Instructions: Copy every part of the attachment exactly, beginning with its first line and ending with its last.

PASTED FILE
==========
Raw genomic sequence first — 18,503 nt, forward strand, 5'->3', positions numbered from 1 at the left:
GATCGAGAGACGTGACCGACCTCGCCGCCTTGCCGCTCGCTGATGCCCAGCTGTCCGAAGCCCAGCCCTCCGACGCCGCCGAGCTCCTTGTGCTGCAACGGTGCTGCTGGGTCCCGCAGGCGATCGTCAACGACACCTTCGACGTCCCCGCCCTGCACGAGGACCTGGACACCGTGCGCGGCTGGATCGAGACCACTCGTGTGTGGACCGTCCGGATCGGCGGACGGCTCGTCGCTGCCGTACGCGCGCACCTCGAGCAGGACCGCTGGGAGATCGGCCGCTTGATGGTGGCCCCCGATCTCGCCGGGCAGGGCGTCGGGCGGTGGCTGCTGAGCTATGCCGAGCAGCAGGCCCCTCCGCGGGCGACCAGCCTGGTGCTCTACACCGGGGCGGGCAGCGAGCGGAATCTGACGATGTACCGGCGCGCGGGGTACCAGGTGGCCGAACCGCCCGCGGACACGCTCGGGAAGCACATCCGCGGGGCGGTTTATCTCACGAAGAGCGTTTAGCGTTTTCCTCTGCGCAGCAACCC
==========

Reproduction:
Raw genomic sequence first — 18,503 nt, forward strand, 5'->3', positions numbered from 1 at the left:
GATCGAGAGACGTGACCGACCTCGCCGCCTTGCCGCTCGCTGATGCCCAGCTGTCCGAAGCCCAGCCCTCCGACGCCGCCGAGCTCCTTGTGCTGCAACGGTGCTGCTGGGTCCCGCAGGCGATCGTCAACGACACCTTCGACGTCCCCGCCCTGCACGAGGACCTGGACACCGTGCGCGGCTGGATCGAGACCACTCGTGTGTGGACCGTCCGGATCGGCGGACGGCTCGTCGCTGCCGTACGCGCGCACCTCGAGCAGGACCGCTGGGAGATCGGCCGCTTGATGGTGGCCCCCGATCTCGCCGGGCAGGGCGTCGGGCGGTGGCTGCTGAGCTATGCCGAGCAGCAGGCCCCTCCGCGGGCGACCAGCCTGGTGCTCTACACCGGGGCGGGCAGCGAGCGGAATCTGACGATGTACCGGCGCGCGGGGTACCAGGTGGCCGAACCGCCCGCGGACACGCTCGGGAAGCACATCCGCGGGGCGGTTTATCTCACGAAGAGCGTTTAGCGTTTTCCTCTGCGCAGCAACCC